A study published in the journal Menopause found lifestyle intervention may be most effective in perimenopause. Especially to help combat the menopausal weight gain many females struggle with.

The research looked at premenopausal, perimenopausal and post-menopausal women. It also noted that post-menopause may encompass 40% of a woman’s life.

During the study, the researchers found that premenopausal females had “significantly lower body fat percentages, about 10%, compared to perimenopausal women.” However, it wasn’t statistically different from that of post-menopausal women.

They concluded that perimenopausal women should focus on exercise that helps retain lean muscle mass (resistance training) and High-Intensity Interval Training (HIIT) to boost metabolism.

Additionally, the researchers called perimenopause the “most opportune” time for lifestyle intervention.

Conclusion

Taking charge of your health and hormones in premenopause and perimenopause will set you up for a healthier post-menopause.

While your body won’t be the same at 40 or 50 as it was at 25, that’s OK. Futhermore, it can still be strong and capable especially with the right nurturing and self care.

Many women struggle with weight gain and belly fat at menopause. Indeed, we hear from a lot of you that you’re eating and moving like you always have but can’t seem to shift the weight. So oftentimes, you’ll begin exercising MORE and eating less, but that’s counterproductive.

Related: Why You Should Eat More & Exercise Less

Others of you ask if you should just accept extra weight but a key point here is that abdominal fat can be dangerous. Even in women who are not noticeably overweight. Belly fat is linked to cardiovascular disease which is the number one killer of women so it’s important to manage it.

But it doesn’t have to be hard.

Try these simple steps for starters:

  1. Avoid junk food and refined sugars and carbohydrates
  2. Learn to love whole foods, particularly vegetables
  3. Diarise exercise

Finally, even though the study suggests incorporating interval training (HIIT) to boost metabolism you need to take into account your individual body.

If you aren’t sleeping and are not used to exercising it’s important to begin more moderately.

If you go straight into intense exercise your body will become stressed which can lead to weight gain, blood sugar balance, interrupted sleep and many more unwanted side effects.

We recommend starting small and building up.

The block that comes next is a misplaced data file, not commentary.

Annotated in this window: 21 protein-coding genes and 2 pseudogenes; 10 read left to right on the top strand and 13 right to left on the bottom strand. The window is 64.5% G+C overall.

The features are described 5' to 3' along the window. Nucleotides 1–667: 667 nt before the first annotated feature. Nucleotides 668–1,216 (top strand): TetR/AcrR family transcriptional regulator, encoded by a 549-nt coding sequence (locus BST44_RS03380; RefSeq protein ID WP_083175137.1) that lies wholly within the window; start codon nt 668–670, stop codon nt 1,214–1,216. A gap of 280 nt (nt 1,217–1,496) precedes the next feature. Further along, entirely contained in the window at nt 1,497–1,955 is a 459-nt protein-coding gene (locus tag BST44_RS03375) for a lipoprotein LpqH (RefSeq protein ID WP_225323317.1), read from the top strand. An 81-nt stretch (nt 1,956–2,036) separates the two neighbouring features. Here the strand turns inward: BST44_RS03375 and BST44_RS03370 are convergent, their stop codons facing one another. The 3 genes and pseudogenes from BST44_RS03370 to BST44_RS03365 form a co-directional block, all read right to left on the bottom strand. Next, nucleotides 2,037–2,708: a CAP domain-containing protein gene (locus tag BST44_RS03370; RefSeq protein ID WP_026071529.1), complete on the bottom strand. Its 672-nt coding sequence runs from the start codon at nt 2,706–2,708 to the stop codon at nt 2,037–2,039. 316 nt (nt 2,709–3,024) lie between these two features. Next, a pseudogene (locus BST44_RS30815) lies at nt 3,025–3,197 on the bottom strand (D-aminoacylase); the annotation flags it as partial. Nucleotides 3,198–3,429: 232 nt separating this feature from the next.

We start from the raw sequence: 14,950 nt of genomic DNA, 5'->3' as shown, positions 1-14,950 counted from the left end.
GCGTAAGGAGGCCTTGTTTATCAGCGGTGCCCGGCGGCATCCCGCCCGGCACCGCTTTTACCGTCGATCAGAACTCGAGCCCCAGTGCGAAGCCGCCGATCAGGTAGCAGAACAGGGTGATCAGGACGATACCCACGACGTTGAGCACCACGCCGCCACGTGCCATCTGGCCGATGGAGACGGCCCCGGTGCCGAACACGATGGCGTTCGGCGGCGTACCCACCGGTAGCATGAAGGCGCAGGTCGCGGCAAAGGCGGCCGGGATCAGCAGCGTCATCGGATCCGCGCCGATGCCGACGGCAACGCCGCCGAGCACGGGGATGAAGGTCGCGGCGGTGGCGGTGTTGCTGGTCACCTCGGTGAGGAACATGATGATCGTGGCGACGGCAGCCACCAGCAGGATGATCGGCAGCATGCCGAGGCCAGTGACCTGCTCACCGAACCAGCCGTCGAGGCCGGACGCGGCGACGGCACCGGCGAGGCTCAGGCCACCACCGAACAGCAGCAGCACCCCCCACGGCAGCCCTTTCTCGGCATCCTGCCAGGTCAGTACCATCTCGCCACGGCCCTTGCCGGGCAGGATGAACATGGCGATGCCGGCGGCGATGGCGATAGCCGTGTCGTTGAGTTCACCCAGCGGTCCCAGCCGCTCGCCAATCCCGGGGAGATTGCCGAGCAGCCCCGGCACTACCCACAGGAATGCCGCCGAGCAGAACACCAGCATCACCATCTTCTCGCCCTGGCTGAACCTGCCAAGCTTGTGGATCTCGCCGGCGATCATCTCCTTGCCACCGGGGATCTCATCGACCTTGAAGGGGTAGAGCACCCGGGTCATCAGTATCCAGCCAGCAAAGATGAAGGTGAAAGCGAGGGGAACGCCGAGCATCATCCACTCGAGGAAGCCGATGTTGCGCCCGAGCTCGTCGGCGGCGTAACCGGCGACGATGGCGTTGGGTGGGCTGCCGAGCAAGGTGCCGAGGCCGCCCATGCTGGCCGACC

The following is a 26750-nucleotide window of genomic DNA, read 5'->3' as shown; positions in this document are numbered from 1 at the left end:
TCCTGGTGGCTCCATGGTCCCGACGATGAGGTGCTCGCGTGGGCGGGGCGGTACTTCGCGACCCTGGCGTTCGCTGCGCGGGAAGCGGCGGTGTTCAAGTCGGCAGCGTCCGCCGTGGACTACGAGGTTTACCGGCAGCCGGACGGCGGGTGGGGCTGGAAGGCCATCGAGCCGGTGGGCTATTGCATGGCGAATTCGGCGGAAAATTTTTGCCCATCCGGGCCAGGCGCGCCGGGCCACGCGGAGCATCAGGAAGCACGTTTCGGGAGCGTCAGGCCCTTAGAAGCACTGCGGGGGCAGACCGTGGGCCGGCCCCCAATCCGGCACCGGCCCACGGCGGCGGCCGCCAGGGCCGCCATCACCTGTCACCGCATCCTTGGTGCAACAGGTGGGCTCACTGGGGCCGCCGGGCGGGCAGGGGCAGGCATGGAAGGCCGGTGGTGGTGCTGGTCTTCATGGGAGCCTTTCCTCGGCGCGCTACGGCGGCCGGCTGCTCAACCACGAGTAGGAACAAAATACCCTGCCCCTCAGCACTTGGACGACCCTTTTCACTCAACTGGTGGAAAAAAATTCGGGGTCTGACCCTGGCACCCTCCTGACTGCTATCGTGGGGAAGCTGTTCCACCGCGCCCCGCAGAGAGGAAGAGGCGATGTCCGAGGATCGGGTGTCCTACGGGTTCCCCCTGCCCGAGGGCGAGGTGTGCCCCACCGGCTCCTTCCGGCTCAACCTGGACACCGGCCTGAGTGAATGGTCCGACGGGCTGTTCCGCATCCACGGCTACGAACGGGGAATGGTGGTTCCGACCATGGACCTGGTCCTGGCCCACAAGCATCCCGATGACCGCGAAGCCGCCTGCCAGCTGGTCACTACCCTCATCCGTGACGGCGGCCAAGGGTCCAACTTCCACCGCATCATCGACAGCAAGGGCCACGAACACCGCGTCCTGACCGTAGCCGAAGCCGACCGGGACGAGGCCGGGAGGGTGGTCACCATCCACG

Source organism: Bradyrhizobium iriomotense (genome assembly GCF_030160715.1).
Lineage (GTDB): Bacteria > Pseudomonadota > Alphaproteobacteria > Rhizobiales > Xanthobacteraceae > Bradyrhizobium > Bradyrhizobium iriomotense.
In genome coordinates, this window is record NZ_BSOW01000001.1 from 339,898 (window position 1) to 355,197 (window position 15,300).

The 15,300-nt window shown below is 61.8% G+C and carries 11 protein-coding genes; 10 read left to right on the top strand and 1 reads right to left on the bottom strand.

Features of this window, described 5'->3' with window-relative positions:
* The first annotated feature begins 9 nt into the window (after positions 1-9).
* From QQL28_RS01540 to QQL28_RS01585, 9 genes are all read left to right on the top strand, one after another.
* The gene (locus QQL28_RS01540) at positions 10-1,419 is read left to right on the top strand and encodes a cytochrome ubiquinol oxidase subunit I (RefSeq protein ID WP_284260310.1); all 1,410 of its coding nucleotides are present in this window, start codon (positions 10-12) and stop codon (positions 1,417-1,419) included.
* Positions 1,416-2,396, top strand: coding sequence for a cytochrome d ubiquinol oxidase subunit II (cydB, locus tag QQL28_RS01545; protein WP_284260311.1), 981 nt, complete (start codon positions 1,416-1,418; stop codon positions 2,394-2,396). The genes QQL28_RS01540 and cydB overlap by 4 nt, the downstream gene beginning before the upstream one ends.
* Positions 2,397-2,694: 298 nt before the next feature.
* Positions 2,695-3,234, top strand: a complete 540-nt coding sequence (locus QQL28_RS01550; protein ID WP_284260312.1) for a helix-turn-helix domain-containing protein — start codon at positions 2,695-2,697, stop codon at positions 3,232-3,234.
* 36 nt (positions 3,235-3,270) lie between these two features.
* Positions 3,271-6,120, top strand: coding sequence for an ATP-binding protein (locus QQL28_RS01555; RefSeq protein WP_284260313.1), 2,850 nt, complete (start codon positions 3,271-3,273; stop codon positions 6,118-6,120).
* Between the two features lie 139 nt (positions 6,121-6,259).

Disclaimer: Our articles are a guideline only. Any signs and symptoms you are experiencing could be due to a number of reasons. For this reason, this should not take the place of medical advice. If you’re experiencing ongoing signs please see a functional medicine practitioner.

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Post-menopause


This is the time when menstruation is well and truly over, the ovaries have stopped producing high levels of sex hormones and for many ladies, perimenopause symptoms subside.

Estrogen has protective qualities and the diminished levels mean organs such as your brain, heart and bones become more vulnerable. It’s also a key lubricant so your lips may become drier, your joints less supple and your vagina might be drier. In addition, your thyroid, digestion, insulin, cortisol and weight may alter.

At this juncture, a woman might experience an increase in the signs of reduced estrogen but she should have a decrease of perimenopause symptoms. That said, some women will experience symptoms like hot flushes for years or even the rest of their lives.

Perimenopause

Peri = ‘near’

Most females begin to experience the symptoms of perimenopause in their mid-forties. Your progesterone levels decline from your mid-30s but it’s generally from around 40 that the rest of your sex hormones begin to follow suit. 

Perimenopause is a different experience for every woman and some women may barely notice it. The first indicators are usually changes to the monthly cycle. This means that for some ladies, this can be accompanied by things like sore breasts, mood swings, weight gain around the belly, and fatigue as time goes on.

For those with symptoms it can be a challenging time physically, mentally and emotionally.

Importantly, perimenopause lasts – on average – four to 10 years. The transition is usually a gradual process and many women enter perimenopause without realising.